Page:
‘It was a long time ago.’
‘When?’ Tor asked, although he thought he knew.
‘When we broke into Jones Beach?’
‘Yeah, not really too long ago. Just seems that way,’ Tor commented. ‘You alright?’
‘Sure. So, this is what it’s like to be a Grup.’
‘Ha!’ Tor yelled as he hammered another spike and fixed his line. ‘We were always in our own, tiny, grey cage. Now, look at us…worlds to conquer! The Moon was never like this.’ More steps were vertically taken by both test-tube babies.
Par asked seriously, ‘you miss everyone else? Any regrets leaving?’
The awkward moment happened more than 1500 feet above the surface of Tera. Tor meant to say ‘but, I have Sa’ and could not say it to his friend who had no one. The thrust of his thought was not missed by fellow telepath.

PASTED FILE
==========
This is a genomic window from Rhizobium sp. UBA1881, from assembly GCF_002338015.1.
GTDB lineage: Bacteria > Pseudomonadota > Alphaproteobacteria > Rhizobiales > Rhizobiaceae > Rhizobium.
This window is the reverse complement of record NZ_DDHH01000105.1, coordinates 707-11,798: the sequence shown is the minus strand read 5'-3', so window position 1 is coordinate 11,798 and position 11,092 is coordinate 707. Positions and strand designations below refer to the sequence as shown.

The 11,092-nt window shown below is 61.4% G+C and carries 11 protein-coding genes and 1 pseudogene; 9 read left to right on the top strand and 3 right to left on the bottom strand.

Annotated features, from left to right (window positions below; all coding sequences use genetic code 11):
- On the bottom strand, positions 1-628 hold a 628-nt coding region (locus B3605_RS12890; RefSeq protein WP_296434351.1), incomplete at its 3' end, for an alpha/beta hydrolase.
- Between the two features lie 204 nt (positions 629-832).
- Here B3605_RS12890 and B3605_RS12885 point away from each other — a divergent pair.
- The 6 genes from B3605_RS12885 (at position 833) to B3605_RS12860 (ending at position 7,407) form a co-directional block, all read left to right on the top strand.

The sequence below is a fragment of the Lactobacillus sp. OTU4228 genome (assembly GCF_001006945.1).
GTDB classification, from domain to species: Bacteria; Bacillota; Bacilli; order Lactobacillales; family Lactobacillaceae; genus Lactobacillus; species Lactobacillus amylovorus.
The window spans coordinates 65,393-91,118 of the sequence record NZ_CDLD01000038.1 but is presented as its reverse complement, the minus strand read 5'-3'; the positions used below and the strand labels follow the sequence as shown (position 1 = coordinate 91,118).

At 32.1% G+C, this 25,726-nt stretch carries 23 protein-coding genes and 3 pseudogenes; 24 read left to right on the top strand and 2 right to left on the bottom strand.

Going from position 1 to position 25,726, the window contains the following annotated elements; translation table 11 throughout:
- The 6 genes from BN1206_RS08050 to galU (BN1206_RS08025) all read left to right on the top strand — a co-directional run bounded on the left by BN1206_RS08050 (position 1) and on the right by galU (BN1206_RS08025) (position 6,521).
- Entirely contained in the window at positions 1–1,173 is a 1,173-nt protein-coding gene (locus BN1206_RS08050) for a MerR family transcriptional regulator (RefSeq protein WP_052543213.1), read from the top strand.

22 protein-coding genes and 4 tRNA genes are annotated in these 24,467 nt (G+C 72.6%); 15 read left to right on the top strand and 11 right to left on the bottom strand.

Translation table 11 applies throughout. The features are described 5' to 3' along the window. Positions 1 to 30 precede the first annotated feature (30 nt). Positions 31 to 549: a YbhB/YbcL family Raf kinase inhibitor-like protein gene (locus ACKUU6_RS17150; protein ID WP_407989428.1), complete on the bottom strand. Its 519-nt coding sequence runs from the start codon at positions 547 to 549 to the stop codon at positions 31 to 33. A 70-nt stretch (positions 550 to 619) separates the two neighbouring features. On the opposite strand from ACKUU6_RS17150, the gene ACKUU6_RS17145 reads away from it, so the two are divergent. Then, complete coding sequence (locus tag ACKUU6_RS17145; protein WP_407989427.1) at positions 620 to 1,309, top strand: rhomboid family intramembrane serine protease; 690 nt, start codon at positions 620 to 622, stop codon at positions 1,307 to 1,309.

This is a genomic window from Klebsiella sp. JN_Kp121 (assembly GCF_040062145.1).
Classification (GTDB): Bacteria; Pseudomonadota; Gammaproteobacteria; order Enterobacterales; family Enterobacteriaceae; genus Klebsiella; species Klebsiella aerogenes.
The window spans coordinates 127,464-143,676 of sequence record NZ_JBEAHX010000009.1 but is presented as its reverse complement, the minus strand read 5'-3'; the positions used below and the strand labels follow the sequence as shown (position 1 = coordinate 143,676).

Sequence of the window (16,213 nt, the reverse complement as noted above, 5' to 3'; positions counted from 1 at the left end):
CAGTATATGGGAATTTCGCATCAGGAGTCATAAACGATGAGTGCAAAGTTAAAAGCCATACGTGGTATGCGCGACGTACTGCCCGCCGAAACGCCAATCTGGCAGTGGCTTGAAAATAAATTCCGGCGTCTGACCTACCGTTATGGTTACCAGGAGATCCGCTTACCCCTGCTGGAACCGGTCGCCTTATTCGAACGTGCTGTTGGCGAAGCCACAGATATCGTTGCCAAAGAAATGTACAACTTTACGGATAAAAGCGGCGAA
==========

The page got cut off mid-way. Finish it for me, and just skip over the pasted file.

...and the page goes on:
Tor stopped his ascent and looked directly at his buddy. ‘I’m sorry. But, but…YOU regret leaving?’
‘It’s not what you think; not just ‘cause I don’t have a partner. It’s… Don’t you want to know? Don’t you want to go back and see? One of us should…just to see! One of us should and it’s got to be ME!’
‘Say that again?’
Par continued, ‘look at what we’ve done in a month! You guys can spare a 40% reduction in cell power; that’s all it would take for a reverse trip! I calculated it. Don’t you want to know if our efforts changed anything? Is old world a better place? I WANT TO KNOW!’
‘Par. Who knows if a return trip is possible?’
‘I do…it IS. The rift is sitting up there waiting to be crossed. I flip a switch, and I’m back in the future; already punched in exact reverse trip coordinates. I’m ready.’